Choon points out that among the Peninsulas he had worked for, Manila stands out for its genuine level of engagement with the guests and customers.

Last year, the management received some 80 handwritten notes from guests expressing how the room attendants, named Christmas and Billy, had touched them.

“It’s the greeting, remembering their passing conversation, taking some nuance of it and linking it with the guest. ‘You were going to Quezon City, I hope traffic wasn’t too bad for you,’” cites Choon.

“I always remind our staff that I don’t want to have silent service in Manila. We are missing the essence of Filipino hospitality. Service must have that human component of dialogue. I impart with my managers that engaging with customers is more important than just solving problems,” he says.

Choon underscores the value of collaboration with the different departments.

“There is not a single persona, manager, department who is an island. We, particularly senior managers, are here to help.  I encourage everyone to spend a time of their day looking for opportunities in what can be improved. Don’t assume that just because we are a 43-year-old grand dame and the second oldest Peninsula that this is a perfectly oiled machine,” Choon says.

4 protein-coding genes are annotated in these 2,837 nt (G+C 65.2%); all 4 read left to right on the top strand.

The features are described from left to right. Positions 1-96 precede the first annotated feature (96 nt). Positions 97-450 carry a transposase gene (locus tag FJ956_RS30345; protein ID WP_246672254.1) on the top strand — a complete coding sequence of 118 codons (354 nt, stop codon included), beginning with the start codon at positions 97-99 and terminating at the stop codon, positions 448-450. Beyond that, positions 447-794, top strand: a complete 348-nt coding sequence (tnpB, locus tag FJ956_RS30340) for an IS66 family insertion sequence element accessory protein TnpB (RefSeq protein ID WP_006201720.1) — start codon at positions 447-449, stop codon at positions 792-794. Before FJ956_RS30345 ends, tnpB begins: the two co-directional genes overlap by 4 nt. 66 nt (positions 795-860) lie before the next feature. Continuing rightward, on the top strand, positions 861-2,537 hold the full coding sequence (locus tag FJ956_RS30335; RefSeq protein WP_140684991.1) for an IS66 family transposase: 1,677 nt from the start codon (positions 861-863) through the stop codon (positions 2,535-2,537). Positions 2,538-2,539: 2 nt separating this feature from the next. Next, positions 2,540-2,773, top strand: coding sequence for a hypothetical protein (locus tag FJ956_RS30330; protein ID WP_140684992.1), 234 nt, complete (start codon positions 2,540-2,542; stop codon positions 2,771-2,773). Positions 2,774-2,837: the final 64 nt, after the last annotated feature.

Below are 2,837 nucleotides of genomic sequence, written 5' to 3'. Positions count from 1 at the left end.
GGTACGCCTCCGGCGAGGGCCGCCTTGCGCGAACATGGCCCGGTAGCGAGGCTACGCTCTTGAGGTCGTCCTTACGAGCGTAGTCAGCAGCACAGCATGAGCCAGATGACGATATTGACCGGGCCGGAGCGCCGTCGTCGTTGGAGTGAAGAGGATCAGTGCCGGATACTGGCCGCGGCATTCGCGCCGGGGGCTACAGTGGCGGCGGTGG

He adds that the 509 employees equally represent age groups from the 20s to the 60s. Managers and supervisors can learn from the younger frontliners who interact with guests and capture the zeitgeist of the times.

Seniors’ wisdom

“If there is a good idea, how can we implement it? Our approach is not top-down,” says Choon.  He encourages the younger staff to talk about what customers want and the innovations they can offer.

Likewise, the younger staff and interns can learn from the wisdom of the seniors.

On his hand in getting the Forbes five-star rating, Choon compares his role to that of an orchestra conductor. “If the musicians are not exceptional or professional, the performance will not be remembered. I don’t make the music. Sometimes, you need to build a crescendo. Luckily, we have a dedicated team of stars and coaches. Each department has its ongoing training. That’s how you build consistency,” he says. —CONTRIBUTED